It was pitch black when I arrived. My body and clothes were drying out but I felt that something wasn’t right with my side. As I climbed into the CJ-7 and the interior light came on I could see that my shirt was torn and blood was streaming down my side and soaking into my jeans. The motor had shredded the aluminum where it came over the top of the transom as it lifted off the boat As I was drug overboard that metal had raked my side from just under my armpit to down at my belt line and I was bleeding profusely.

After loading the boat on the rack I tended to the cuts down my ribs. I had a first aid kit in the Jeep and managed to get the bleeding stopped with some gauze and tape. I made it home that night without further incident.*

More later.........
 
D

DB Crouper

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Sounds almost worse than shooting oneself in the foot. I can see why you moved out west. Just like Lilsalmon and Jeanna; If it weren't for bad luck.......
 
S

Slick

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The next day I borrowed a motor from a friend and went back to the creek to see what I could do about finding my motor. When I arrived at he spot where I knew I’d hit something I immediately saw a stump sticking up out of the water directly in the center of the channel that had not been visible the day before. I had motored over that stump on the way in but with the falling water it was close enough to the surface for the lower unit to hit on the way back out.

The water was still high and was getting muddy so I knew there wasn’t anything I could do myself to get the motor. I had a friend that knew a guy named George that was into scuba diving so we gave him a call and he agreed to dive for it for $200. I thought that was a bargain so two days later myself, George and a friend of George’s went back to the site. The water was so muddy by then that visibility was near zero. They tied a 100’ rope to the stump and George went down holding the coiled rope. He worked his way from one side of the creek to the other crawling along the bottom feeling his way. After that sweep he let out an arms length of rope and made another sweep and so on as he kept working his way downstream, sweeping from side to side. The biggest concern was that he might run into an old trot line down there and get tangled up in the line that would have multiple old rusty hooks on it. The creek was probably about 40 yards wide at this point. Eventually he ran out of rope and still hadn’t found the motor so we quit for the day.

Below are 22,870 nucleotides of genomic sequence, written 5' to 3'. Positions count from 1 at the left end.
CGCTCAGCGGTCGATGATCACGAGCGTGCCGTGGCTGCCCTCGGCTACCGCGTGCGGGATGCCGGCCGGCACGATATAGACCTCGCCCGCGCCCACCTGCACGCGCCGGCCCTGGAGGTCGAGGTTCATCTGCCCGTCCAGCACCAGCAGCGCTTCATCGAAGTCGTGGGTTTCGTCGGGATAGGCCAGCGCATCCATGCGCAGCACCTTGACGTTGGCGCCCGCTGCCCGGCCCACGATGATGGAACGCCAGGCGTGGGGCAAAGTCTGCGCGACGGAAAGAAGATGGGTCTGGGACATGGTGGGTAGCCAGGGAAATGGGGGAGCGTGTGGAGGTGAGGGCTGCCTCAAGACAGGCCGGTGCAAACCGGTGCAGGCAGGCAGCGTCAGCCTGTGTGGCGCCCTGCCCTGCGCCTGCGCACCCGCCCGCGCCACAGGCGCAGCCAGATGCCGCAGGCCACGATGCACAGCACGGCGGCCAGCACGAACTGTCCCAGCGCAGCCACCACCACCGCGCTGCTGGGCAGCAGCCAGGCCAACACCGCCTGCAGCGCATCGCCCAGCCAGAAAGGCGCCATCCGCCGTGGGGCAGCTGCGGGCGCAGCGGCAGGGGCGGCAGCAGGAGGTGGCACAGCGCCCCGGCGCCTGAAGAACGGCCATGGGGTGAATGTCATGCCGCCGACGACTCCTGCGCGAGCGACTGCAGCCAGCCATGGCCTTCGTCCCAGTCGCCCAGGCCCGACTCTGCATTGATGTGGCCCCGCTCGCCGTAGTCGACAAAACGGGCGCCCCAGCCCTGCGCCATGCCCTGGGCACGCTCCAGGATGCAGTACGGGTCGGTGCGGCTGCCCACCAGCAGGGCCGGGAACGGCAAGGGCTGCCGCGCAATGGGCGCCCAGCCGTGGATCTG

Back home George made a call to another friend of his that was also a diver. This diver had an underwater metal detector but due to work schedules it would be a week before we could get it from him. We finally got the detector and headed back up the creek for another try.

The detector was a rectangular plate that looked like it was made of expanded metal and was about 15” x 24” in size. A small 2’ chain on each end came up to meet a longer chain which had the wires from the unit braided up through the links which eventually connected to a meter that had a needle and a sound indicator.*

I'll finish later today..............
 
N

n8r1

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Portland, OR
I knew I should have a safety chain on there but the motor was new and the fish were biting. I didn't have time for that.

Right when I read this, I could tell the direction that this story was going...
 
S

Slick

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OK, OK lilsalmon.